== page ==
7. With a narrowing current account deficit and strong FDI inflows, Jordan's external debt burden could be halved in five years (to 26 percent of GDP) and international reserves should remain strong. Updated staff debt sustainability analysis also suggests that the external position should be robust to major shocks.
8. Assuming prudent fiscal policies, Jordan's debt burden should fall below 60 percent of GDP by end-2011, the target recently announced by the government. Under current baseline projections, the target could be reached even earlier than this. The authorities intend to reach a lower-than-targeted debt ratio by 2011. However, the cushion provided for relative to the new target—projected at about 5 percent of GDP—offers some scope to respond to large negative shocks. The mission views the achievement of Jordan's public debt target as instrumental in supporting Jordan's macroeconomic adjustment process. Given its importance, the authorities intend to incorporate this new target in a revised Public Debt Management Law soon after the new parliament convenes, following the November parliamentary elections. A medium-term path for the primary balance excluding grants will be set (including as part of the annual budget law) in line with reaching this debt target.
9. The amended 2007 budget, which targets an overall deficit of 2¾ percent of GDP, is in line with the new limit, although downside risks remain. In the absence of a fully automatic price adjustment formula for all fuel products, Jordan's budget outcome will be highly sensitive to oil price developments (these prices have increased since the budget was formulated). (Staff calculates that an oil price increase of US$5 a barrel adds about 1 percentage point of GDP to the budget deficit on an annualized basis, in the absence of corresponding domestic fuel price increases.) Higher food prices may further add to these risks, as most of the budgeted food subsidy has already been disbursed in the first quarter of 2007. Also, spending pressures may increase in an election year.
10. These short-term risks could be mitigated in a variety of ways. One step would be to introduce soon an automatic formula-based fuel price adjustment mechanism. While this may not be possible in the next few months, as a stop gap measure, consideration should be given to setting in advance a specific oil price trigger, beyond which, compensatory domestic fuel prices would be increased (the 2007 budget provides for fuel price-related social safety transfers). The mission also recommends that a set of further specific contingency measures be identified, and that these be applied as soon as the budget target appears in danger of being breached. These measures might include pre-specified cuts in transfers, and nonpriority current and capital spending. At the same time, any overperformance of revenue, including as a result of expected transfer of own-budget agencies' surpluses to the treasury as mandated by a recent law, should be saved.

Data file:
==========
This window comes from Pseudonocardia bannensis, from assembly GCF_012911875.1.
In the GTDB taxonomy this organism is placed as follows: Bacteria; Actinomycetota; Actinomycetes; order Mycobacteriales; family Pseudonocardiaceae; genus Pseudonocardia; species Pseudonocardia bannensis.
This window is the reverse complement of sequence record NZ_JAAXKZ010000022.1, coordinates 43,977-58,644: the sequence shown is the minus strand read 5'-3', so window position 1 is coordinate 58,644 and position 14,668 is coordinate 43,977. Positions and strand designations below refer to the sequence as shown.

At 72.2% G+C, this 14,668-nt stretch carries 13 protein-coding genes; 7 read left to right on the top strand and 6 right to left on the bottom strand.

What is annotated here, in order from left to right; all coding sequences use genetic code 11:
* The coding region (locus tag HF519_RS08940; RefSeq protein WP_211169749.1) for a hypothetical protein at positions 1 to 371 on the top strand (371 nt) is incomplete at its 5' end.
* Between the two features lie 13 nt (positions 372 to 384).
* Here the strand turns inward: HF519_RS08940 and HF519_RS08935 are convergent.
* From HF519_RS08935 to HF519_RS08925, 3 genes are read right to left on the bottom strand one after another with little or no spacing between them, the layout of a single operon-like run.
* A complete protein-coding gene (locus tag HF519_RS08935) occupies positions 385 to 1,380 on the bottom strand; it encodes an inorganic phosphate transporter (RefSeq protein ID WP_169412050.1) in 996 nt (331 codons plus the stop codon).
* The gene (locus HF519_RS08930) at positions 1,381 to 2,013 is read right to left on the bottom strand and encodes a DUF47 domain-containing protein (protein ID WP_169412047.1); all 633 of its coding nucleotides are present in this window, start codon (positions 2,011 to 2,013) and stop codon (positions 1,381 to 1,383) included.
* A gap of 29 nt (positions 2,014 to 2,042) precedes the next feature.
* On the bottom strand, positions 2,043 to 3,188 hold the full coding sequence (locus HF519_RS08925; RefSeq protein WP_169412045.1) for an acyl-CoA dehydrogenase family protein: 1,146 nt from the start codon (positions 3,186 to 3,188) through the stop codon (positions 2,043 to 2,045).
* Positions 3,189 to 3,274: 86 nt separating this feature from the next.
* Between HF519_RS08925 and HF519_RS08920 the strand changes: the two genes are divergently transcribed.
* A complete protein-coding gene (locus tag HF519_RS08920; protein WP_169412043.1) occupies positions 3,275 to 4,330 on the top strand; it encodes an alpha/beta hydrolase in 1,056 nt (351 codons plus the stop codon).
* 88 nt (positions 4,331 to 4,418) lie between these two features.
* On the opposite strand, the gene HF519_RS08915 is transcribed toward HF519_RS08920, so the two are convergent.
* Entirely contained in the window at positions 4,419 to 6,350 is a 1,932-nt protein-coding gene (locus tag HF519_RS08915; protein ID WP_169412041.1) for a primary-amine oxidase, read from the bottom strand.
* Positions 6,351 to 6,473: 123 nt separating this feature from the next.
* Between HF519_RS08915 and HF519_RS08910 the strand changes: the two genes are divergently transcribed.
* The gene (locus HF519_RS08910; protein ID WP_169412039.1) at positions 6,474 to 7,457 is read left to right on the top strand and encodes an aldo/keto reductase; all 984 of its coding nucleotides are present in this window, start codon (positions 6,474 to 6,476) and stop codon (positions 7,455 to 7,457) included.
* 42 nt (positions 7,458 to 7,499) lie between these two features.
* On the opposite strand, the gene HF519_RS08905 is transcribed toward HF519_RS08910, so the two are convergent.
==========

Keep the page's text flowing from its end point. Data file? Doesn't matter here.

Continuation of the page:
11. Looking to the medium term, containing spending is key to supporting the fiscal adjustment process. Total government spending is targeted to fall by 4¼ percentage points of GDP over 2006-11. A comprehensive set of expenditure measures will be adopted to help support the debt and spending targets. Supporting structural measures, including on public financial management and improving efficiency of spending should also be put in place as soon as possible. At the same time, revenue could be enhanced by introducing petroleum product taxation, reforming the income tax regime, and further strengthening revenue administration.
12. With domestic financing requirements set to increase (winding down of Paris Club rescheduling and privatization) the authorities could expand their set of debt instruments. In particular, consideration should be given to issuing a JD-denominated international bond (including in sukuk form). Given Jordan's favorable economic circumstances and ample regional liquidity, demand for such an instrument could be high. Such a move would widen the investor base and help minimize private sector crowding out. If launched successfully, it would also mark the first domestic currency international bond issued in the region. Consideration could also be given to issuing domestic sukuks, which would likely lower funding costs. Finally, the yield curve should be extended beyond five years should conditions permit, to reducer rollover requirements and establish longer-term benchmarks for the financial sector. The Fund is willing to provide technical assistance as needed to help with the debt management process.